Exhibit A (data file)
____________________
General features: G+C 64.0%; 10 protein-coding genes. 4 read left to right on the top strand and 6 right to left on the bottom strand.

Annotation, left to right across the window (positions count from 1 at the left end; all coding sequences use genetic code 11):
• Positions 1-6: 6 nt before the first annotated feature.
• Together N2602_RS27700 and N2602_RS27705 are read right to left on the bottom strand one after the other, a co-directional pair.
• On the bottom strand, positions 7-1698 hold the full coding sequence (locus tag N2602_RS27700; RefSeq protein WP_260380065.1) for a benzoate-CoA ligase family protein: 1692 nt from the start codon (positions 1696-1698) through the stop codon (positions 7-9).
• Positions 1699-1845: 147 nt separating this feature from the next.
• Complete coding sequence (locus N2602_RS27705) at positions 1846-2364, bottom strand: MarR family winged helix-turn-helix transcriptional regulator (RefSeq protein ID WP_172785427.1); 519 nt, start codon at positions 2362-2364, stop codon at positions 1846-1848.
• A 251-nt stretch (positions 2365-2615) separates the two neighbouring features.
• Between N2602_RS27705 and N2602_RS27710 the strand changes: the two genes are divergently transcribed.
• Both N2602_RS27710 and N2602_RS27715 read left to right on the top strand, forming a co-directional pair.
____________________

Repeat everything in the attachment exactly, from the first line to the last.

General features: G+C 64.0%; 10 protein-coding genes. 4 read left to right on the top strand and 6 right to left on the bottom strand.

Annotation, left to right across the window (positions count from 1 at the left end; all coding sequences use genetic code 11):
• Positions 1-6: 6 nt before the first annotated feature.
• Together N2602_RS27700 and N2602_RS27705 are read right to left on the bottom strand one after the other, a co-directional pair.
• On the bottom strand, positions 7-1698 hold the full coding sequence (locus tag N2602_RS27700; RefSeq protein WP_260380065.1) for a benzoate-CoA ligase family protein: 1692 nt from the start codon (positions 1696-1698) through the stop codon (positions 7-9).
• Positions 1699-1845: 147 nt separating this feature from the next.
• Complete coding sequence (locus N2602_RS27705) at positions 1846-2364, bottom strand: MarR family winged helix-turn-helix transcriptional regulator (RefSeq protein ID WP_172785427.1); 519 nt, start codon at positions 2362-2364, stop codon at positions 1846-1848.
• A 251-nt stretch (positions 2365-2615) separates the two neighbouring features.
• Between N2602_RS27705 and N2602_RS27710 the strand changes: the two genes are divergently transcribed.
• Both N2602_RS27710 and N2602_RS27715 read left to right on the top strand, forming a co-directional pair.